1733 FLEET COLOMBIA 2E 1732/1 NGC 62 FINEST & UNIQUE PIRATE GOLD COINS TREASURE
WOW! Another UNIQUE / FINEST KNOWN of this incredible find ~ any Gold Doubloon from the 1733 FLEET is quite an important discovery. But, this is an Over Date 1732/1. Before this discovery there hasn't even been a 1732 known!25
COLOMBIA 2 Escudos 1732/1 "From the 1733 Fleet Shipwreck! NGC 62! A Recovery from the El Rubi site of the 1733 Fleet Shipwreck. An unlisted and unique overdate! Final issue of Assayer Sanchez. (We aren't trying to be confusing the dull photo is the authentic photo, we photoshopped a better picture in it tho since the photo wasn't great) This is an intriguing Bogota two escudos for several reasons. First of all, it is a major Bogota mint rarity. Joe Lasser could not find a 1732, much less an overdate. 1732 was a transitional year at Bogota with assayer Molano replacing Sanchez de la Torre who had served since 1722. Flanking the shield is the split mint mark FS with dots above and below each letter. This is Sanchez's style, while Molano immediately added his initial (M) to the right of the shield. The cross and tressure are same stle as found on 1730-31 Sanchez issues, and the planchet is large (20 mm). Molano inaugurated the use of a more compact 18mm flan, the other three 1732 known are compact flan issues of Molano.25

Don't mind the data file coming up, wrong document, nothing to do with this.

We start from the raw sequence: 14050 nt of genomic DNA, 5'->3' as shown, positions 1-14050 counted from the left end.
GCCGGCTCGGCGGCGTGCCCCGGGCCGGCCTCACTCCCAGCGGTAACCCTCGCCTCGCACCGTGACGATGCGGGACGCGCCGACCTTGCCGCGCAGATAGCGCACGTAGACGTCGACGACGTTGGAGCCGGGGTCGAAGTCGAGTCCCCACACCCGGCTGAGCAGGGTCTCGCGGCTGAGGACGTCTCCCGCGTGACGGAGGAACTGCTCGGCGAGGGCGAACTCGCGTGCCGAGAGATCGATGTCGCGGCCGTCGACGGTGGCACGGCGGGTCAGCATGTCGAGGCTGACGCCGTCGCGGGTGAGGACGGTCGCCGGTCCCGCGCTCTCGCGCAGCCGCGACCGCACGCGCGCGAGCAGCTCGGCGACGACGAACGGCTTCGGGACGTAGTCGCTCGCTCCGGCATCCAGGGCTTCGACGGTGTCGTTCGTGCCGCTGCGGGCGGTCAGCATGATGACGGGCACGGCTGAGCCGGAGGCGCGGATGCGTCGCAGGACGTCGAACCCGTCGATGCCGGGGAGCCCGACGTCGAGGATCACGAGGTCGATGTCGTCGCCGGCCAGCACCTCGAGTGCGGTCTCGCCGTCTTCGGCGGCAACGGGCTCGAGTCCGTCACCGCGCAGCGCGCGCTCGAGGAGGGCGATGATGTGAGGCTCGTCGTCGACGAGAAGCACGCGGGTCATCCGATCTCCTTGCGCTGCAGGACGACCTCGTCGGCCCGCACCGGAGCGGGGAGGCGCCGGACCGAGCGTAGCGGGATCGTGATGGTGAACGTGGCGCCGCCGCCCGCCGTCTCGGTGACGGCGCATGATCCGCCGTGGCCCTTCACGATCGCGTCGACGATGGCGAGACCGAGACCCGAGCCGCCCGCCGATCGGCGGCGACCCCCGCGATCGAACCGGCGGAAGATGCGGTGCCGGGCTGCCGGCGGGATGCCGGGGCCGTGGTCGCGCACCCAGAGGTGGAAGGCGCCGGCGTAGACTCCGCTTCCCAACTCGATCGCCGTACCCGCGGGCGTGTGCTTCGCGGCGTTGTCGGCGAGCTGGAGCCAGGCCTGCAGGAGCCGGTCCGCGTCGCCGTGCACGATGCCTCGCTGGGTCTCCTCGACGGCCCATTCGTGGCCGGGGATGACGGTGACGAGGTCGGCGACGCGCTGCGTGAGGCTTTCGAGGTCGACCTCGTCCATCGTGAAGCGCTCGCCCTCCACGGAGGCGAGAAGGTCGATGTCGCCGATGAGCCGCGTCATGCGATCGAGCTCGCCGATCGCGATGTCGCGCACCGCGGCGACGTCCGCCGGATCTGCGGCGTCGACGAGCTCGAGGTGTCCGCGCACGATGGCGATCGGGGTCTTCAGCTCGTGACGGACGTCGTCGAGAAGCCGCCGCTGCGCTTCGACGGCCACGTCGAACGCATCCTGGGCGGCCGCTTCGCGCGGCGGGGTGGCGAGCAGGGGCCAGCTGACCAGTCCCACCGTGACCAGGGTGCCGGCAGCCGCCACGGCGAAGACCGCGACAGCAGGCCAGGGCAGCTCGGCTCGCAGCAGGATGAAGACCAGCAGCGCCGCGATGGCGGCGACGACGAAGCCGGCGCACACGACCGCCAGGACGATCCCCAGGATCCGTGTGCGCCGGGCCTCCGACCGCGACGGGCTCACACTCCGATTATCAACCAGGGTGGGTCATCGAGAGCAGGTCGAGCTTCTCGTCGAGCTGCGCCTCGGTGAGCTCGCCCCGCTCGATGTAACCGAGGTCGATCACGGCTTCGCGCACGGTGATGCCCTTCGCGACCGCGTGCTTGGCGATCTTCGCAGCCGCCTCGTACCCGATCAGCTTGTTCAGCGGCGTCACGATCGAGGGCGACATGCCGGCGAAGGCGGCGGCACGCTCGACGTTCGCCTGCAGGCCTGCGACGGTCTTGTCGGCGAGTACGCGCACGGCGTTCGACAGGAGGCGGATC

This Bogota two escudos is an ocean coin and could only be a recovery from the 1733 Fleet. Before the 1733 Fleet was salvaged in 1960's, this date and overdate were unknown. The earliest salvors of the 1733 Fleet, Art McKee and others, reported finding a few Bogota two escudos dated 1731 and 1732 on the 1733 sites, especially on the Cabin Patch site now known as the wrecksite of the capitana El Rubi. Unfortunately, no original documentation accomplanied the quiet first sales of these historic pieces into the marketplace. Nevertheless, we can be sure of the provenience of these choice ocean coins because no other wreck-site has yielded 1731-32 Bogota Escudos.
This coin is lustrous, virtually mint state, and full weight at 6.75 grams. It has a boldly struck shield and nearly a full shield and tressures. The mint mark FS flanks the shield. Below the F to the left of the shield we can see a D, part of Dei Gratia in the obverse legend. The reverse legend, usually completely absent on late Philip V issues, reads HISP(ANIARUM REX 17)32/1. The surfaces show a very light sea effect and some marine deposits indicative of the Florida Keys.